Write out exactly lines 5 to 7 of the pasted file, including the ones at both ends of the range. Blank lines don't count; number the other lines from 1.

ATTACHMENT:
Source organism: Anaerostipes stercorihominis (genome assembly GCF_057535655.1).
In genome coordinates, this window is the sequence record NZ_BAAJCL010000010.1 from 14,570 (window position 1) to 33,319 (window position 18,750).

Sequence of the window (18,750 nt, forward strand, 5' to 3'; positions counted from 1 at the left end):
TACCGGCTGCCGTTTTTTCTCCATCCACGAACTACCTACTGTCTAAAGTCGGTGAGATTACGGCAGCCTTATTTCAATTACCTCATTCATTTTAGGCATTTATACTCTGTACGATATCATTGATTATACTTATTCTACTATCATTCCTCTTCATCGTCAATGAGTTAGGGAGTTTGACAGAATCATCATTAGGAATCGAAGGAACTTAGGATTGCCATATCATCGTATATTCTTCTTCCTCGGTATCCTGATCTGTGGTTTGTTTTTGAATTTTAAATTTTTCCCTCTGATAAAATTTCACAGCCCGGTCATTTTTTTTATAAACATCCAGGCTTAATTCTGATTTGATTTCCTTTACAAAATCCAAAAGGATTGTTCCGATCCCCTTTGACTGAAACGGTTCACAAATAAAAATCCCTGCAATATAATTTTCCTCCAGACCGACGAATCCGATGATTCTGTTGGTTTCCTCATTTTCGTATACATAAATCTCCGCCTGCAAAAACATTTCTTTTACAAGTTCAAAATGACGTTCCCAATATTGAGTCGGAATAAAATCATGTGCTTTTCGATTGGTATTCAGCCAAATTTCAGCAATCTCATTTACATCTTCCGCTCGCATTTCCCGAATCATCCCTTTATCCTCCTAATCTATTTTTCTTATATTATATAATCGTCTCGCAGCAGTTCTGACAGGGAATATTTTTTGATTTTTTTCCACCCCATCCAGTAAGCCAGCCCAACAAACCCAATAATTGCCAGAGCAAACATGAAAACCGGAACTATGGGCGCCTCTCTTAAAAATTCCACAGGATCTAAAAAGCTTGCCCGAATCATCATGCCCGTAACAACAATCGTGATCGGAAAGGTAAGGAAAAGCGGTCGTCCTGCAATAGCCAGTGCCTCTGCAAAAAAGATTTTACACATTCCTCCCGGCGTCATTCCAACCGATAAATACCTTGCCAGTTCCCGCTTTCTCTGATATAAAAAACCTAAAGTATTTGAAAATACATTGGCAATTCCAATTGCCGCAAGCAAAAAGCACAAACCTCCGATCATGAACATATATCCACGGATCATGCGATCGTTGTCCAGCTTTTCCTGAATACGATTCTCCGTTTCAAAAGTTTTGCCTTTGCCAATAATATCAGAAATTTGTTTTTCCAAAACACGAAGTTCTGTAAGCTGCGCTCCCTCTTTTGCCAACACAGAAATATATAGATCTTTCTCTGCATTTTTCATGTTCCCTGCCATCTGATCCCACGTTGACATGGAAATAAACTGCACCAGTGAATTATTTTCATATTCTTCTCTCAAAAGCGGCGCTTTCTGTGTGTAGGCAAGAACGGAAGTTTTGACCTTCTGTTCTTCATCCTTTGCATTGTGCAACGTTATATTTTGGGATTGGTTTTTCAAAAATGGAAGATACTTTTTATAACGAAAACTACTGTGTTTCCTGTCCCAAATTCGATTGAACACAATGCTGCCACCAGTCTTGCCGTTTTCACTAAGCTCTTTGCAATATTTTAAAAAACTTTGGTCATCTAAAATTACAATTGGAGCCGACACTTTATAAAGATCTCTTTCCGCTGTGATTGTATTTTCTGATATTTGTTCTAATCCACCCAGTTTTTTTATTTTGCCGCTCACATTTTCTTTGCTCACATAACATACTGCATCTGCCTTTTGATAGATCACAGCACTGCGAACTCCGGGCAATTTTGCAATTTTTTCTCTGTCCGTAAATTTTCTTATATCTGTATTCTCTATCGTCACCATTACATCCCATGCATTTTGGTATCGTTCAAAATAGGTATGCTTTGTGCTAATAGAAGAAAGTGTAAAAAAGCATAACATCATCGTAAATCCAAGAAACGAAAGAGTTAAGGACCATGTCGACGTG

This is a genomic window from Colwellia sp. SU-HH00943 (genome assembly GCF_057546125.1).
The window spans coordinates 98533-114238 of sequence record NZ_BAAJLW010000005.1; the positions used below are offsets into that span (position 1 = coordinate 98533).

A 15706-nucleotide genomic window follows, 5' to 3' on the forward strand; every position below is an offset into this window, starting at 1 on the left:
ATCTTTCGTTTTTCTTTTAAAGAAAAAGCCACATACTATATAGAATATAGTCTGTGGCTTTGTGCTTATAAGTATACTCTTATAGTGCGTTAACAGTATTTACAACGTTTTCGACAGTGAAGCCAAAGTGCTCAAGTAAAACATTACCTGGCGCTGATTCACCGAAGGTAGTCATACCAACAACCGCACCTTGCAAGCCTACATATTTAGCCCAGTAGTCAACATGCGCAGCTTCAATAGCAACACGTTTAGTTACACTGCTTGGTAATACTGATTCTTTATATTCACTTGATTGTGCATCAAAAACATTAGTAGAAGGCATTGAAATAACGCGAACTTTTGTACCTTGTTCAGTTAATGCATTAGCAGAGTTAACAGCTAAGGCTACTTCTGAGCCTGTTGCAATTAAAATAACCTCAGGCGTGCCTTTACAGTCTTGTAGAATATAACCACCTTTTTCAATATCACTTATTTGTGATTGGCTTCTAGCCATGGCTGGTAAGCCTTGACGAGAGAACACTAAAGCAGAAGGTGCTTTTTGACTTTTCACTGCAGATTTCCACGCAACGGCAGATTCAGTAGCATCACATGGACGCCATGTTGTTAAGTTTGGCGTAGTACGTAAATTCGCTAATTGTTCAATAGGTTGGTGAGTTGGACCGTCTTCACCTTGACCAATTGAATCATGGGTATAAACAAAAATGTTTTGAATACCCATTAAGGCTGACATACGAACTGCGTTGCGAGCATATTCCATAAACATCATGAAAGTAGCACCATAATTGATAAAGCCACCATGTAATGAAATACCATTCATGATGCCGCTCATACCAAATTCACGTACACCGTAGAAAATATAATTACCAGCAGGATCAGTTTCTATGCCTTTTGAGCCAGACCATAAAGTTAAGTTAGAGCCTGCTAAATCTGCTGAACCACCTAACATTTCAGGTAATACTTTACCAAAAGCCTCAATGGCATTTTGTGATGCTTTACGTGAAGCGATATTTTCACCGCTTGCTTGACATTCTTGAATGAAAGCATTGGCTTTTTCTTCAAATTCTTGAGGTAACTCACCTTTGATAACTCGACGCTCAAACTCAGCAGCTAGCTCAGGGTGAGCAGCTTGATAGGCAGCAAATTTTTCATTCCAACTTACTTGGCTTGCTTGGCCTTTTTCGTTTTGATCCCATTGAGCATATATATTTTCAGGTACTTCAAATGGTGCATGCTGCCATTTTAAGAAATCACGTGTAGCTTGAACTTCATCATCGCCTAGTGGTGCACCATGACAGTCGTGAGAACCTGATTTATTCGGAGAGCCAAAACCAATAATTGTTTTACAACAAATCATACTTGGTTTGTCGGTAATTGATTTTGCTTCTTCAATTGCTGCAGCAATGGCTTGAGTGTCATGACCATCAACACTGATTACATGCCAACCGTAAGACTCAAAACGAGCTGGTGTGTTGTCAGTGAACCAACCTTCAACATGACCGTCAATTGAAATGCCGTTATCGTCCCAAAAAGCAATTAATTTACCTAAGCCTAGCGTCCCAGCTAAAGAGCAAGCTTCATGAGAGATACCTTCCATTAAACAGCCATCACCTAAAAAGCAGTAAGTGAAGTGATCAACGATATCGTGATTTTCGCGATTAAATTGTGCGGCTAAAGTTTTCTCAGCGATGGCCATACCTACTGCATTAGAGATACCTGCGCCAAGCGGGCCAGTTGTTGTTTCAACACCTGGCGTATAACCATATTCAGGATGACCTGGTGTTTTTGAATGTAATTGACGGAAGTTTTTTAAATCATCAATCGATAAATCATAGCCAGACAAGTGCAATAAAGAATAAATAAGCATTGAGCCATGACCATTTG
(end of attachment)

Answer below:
This is a genomic window from Colwellia sp. SU-HH00943 (genome assembly GCF_057546125.1).
The window spans coordinates 98533-114238 of sequence record NZ_BAAJLW010000005.1; the positions used below are offsets into that span (position 1 = coordinate 98533).

A 15706-nucleotide genomic window follows, 5' to 3' on the forward strand; every position below is an offset into this window, starting at 1 on the left: